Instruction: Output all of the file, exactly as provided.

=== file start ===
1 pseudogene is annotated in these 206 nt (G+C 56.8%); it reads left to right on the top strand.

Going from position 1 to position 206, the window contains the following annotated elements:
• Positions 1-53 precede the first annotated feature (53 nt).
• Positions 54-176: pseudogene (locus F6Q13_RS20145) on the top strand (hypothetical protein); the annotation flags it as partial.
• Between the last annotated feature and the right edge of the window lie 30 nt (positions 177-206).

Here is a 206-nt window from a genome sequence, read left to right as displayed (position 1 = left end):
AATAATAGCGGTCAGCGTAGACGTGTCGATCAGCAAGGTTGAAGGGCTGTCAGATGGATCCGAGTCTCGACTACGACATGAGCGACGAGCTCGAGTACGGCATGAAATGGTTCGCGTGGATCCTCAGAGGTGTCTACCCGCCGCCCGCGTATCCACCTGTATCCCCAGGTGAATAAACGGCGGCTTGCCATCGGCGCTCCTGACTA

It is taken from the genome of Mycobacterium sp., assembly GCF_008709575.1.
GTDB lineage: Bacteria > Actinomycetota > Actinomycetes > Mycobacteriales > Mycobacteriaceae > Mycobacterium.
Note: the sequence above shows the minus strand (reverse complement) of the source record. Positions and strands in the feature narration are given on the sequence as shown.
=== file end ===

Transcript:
1 pseudogene is annotated in these 206 nt (G+C 56.8%); it reads left to right on the top strand.

Going from position 1 to position 206, the window contains the following annotated elements:
• Positions 1-53 precede the first annotated feature (53 nt).
• Positions 54-176: pseudogene (locus F6Q13_RS20145) on the top strand (hypothetical protein); the annotation flags it as partial.
• Between the last annotated feature and the right edge of the window lie 30 nt (positions 177-206).

Here is a 206-nt window from a genome sequence, read left to right as displayed (position 1 = left end):
AATAATAGCGGTCAGCGTAGACGTGTCGATCAGCAAGGTTGAAGGGCTGTCAGATGGATCCGAGTCTCGACTACGACATGAGCGACGAGCTCGAGTACGGCATGAAATGGTTCGCGTGGATCCTCAGAGGTGTCTACCCGCCGCCCGCGTATCCACCTGTATCCCCAGGTGAATAAACGGCGGCTTGCCATCGGCGCTCCTGACTA

It is taken from the genome of Mycobacterium sp., assembly GCF_008709575.1.
GTDB lineage: Bacteria > Actinomycetota > Actinomycetes > Mycobacteriales > Mycobacteriaceae > Mycobacterium.
Note: the sequence above shows the minus strand (reverse complement) of the source record. Positions and strands in the feature narration are given on the sequence as shown.